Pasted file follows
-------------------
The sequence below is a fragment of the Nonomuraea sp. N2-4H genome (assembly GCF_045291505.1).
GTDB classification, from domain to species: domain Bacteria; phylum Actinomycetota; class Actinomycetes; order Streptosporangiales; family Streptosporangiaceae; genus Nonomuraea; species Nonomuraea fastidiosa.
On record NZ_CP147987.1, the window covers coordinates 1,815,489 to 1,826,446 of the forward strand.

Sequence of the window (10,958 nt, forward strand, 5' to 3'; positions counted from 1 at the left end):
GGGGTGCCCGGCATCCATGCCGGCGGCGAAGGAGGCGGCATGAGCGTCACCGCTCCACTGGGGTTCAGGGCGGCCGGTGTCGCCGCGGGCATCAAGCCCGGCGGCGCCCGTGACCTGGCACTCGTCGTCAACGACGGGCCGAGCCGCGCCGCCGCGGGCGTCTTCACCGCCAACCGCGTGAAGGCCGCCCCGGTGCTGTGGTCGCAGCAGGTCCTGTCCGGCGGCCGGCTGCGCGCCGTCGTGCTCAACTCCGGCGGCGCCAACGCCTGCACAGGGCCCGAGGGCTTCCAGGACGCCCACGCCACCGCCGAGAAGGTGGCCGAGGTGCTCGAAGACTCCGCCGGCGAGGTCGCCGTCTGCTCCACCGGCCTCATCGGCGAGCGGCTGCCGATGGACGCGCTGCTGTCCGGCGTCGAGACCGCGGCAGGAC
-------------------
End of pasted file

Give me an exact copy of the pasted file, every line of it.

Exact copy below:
The sequence below is a fragment of the Nonomuraea sp. N2-4H genome (assembly GCF_045291505.1).
GTDB classification, from domain to species: domain Bacteria; phylum Actinomycetota; class Actinomycetes; order Streptosporangiales; family Streptosporangiaceae; genus Nonomuraea; species Nonomuraea fastidiosa.
On record NZ_CP147987.1, the window covers coordinates 1,815,489 to 1,826,446 of the forward strand.

Sequence of the window (10,958 nt, forward strand, 5' to 3'; positions counted from 1 at the left end):
GGGGTGCCCGGCATCCATGCCGGCGGCGAAGGAGGCGGCATGAGCGTCACCGCTCCACTGGGGTTCAGGGCGGCCGGTGTCGCCGCGGGCATCAAGCCCGGCGGCGCCCGTGACCTGGCACTCGTCGTCAACGACGGGCCGAGCCGCGCCGCCGCGGGCGTCTTCACCGCCAACCGCGTGAAGGCCGCCCCGGTGCTGTGGTCGCAGCAGGTCCTGTCCGGCGGCCGGCTGCGCGCCGTCGTGCTCAACTCCGGCGGCGCCAACGCCTGCACAGGGCCCGAGGGCTTCCAGGACGCCCACGCCACCGCCGAGAAGGTGGCCGAGGTGCTCGAAGACTCCGCCGGCGAGGTCGCCGTCTGCTCCACCGGCCTCATCGGCGAGCGGCTGCCGATGGACGCGCTGCTGTCCGGCGTCGAGACCGCGGCAGGAC